According to the World Health Organization, 1.8 million children die of diarrhea every year, making it the second leading cause of death among children under five. Proper sanitation can reduce the rate of child mortality in many communities by up to a third. Water and sanitation is the third area of focus.

3. Promoting peace and conflict resolution

Watching civil war tear apart his homeland of Côte d'Ivoire instilled in Rotary Peace Fellow Kouame Remi Oussou a passion to resolve conflict.

He is now working for the United Nations Development Programme in the Central African Republic, a country that weathered periodic internal fighting before a comprehensive peace accord took effect in 2007. Read more about Oussou .

Rotary Peace Fellows are leaders in promoting national and international cooperation, peace, and conflict resolution. Help support the Rotary Peace Centers . Peace and conflict prevention/resolution is the first area of focus. Read about four Rotary Peace Fellows and their visions for peace .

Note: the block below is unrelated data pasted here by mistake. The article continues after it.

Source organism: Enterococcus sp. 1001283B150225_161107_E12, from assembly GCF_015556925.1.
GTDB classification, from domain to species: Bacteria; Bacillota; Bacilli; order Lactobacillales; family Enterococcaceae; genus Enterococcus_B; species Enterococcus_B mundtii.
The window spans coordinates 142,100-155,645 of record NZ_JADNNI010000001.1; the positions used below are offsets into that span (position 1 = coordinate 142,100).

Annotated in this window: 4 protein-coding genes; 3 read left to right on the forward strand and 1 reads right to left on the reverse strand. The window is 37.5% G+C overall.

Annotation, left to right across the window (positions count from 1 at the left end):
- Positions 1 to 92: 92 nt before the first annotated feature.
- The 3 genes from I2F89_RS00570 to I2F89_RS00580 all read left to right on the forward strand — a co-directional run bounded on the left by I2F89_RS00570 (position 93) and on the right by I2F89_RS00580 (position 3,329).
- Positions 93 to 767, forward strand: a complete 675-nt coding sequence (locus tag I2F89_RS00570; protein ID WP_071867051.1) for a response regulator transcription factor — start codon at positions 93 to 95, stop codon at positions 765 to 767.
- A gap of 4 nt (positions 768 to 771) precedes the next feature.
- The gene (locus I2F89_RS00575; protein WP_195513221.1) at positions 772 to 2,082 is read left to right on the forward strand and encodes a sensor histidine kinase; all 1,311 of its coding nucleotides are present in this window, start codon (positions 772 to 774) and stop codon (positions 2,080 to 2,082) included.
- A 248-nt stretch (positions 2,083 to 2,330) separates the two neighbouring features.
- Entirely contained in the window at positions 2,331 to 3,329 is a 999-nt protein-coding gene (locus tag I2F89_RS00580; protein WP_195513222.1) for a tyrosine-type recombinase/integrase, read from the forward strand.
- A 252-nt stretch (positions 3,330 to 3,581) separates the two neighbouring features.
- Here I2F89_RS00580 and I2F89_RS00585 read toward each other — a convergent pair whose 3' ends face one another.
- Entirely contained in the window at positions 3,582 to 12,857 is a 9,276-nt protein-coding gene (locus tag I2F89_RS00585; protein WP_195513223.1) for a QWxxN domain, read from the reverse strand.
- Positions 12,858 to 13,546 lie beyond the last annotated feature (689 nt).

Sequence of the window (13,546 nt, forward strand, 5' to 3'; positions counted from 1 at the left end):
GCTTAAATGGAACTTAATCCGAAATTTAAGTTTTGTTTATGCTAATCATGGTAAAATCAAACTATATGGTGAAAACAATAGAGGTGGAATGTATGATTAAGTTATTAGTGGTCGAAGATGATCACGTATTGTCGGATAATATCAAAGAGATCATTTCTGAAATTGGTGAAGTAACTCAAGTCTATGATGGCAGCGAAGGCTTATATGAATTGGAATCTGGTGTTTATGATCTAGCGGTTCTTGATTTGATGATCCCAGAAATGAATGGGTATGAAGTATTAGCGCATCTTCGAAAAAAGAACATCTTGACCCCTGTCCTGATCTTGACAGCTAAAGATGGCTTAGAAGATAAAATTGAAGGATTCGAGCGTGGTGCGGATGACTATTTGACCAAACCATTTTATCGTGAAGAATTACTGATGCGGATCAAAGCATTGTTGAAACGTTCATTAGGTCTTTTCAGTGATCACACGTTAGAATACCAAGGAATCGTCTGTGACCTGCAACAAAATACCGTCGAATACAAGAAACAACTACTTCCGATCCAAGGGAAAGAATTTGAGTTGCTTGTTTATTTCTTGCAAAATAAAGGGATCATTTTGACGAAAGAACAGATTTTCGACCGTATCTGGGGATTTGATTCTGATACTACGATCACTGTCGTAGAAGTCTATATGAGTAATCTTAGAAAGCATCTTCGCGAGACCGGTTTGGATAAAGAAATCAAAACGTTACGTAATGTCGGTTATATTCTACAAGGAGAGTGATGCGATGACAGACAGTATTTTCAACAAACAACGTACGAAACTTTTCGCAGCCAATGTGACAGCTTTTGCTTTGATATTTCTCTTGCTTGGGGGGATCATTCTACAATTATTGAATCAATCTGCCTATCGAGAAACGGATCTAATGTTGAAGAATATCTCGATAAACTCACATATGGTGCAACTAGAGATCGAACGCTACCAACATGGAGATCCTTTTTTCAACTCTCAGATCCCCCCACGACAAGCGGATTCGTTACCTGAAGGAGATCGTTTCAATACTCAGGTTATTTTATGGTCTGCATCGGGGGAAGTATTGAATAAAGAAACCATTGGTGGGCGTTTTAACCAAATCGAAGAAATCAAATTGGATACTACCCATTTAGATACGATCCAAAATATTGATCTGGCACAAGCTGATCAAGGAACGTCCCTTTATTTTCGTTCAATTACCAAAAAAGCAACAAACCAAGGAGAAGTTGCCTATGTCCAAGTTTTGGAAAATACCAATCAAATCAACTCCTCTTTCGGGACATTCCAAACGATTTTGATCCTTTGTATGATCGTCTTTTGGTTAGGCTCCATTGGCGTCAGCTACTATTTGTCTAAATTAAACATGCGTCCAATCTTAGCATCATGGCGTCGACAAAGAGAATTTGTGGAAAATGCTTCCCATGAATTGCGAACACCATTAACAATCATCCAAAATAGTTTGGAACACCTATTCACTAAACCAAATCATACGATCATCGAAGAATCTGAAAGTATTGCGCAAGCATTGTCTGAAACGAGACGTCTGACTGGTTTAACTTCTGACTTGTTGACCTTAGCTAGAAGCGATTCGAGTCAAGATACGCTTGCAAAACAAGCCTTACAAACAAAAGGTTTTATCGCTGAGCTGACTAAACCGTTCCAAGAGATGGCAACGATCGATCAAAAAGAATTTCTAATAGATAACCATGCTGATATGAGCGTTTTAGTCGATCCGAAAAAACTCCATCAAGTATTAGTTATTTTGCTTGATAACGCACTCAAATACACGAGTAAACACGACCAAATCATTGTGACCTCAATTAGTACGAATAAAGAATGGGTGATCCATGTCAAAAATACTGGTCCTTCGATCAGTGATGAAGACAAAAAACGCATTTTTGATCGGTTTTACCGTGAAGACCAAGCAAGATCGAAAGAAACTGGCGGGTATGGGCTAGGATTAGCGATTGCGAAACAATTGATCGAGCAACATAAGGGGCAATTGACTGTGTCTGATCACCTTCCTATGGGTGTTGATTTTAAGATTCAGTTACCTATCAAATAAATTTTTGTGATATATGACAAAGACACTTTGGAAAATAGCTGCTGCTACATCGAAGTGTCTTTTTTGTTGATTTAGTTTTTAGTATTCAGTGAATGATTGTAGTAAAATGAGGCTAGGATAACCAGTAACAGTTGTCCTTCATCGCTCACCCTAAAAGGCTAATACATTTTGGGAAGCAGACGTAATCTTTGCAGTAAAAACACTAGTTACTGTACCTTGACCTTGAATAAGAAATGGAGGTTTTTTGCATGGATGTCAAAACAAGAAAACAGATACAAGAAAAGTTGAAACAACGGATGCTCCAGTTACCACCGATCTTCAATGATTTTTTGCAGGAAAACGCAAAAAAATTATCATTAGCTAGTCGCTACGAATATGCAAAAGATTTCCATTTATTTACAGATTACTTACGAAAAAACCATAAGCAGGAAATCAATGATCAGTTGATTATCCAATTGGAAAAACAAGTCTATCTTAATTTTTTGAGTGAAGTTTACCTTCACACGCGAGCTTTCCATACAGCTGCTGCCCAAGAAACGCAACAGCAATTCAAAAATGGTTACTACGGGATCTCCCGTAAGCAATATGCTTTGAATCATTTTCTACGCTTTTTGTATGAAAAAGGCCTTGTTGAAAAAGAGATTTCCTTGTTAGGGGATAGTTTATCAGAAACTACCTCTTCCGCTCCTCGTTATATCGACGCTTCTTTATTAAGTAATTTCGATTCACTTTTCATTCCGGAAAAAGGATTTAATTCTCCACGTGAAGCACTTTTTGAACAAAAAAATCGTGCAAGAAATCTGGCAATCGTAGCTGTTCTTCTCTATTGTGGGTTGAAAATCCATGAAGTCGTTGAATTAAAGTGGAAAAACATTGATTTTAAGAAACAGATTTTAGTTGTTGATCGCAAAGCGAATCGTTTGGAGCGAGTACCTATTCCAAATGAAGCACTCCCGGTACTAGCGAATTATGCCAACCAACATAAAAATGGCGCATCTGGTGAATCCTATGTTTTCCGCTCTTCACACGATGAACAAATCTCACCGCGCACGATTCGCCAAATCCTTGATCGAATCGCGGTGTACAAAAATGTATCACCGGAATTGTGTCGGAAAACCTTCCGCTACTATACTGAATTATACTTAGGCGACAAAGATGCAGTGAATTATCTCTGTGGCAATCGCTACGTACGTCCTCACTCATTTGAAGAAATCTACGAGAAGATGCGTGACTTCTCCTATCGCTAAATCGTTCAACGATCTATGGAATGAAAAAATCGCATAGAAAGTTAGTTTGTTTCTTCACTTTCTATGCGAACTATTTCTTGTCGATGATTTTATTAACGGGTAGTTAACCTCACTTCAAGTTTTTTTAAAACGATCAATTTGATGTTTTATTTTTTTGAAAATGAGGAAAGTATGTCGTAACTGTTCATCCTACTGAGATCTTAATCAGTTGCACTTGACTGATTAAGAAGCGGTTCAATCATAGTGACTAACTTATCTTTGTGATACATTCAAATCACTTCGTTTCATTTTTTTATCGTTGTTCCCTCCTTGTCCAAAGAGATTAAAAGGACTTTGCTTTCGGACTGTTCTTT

2. Basic Edcuation and literacy

Education helps rebuild lives, whether it's in small rural towns or in war-torn countries. For example, a literacy project sponsored by U.S. Rotarians in conjunction with the International Reading Association (IRA) is helping Sudanese refugees rebuild their communities by equipping them to teach future generations.

The Southern Sudan Teacher Training Initiative provides refugees of the country's decades-long civil war, who are known as the Lost Boys and Girls of Sudan, with teacher training materials, guidance, and support to help them teach students in kindergarten through eighth grade. "People returning from refugee camps to rebuild their lives in Duk County are hungry for books and school supplies," says John Dau, a Lost Boy, humanitarian, and founder of the John Dau Foundation. Read more about the project .

1. Eradicating polio

Around the world, Rotarians are taking millions of steps in walkathons, diving into icy ocean waters, and participating in other fundraisers to help Rotary fulfill its promise to rid the world of polio. Si Burgher, of the Rotary Club of Bloomfield, Indiana, USA, raised almost $1,600 by having his shaggy eyebrows shaved.

Rotary launched its PolioPlus program in 1985. Since then, eradicating polio has been the organization's top priority. End Polio Now and help fulfill its promise.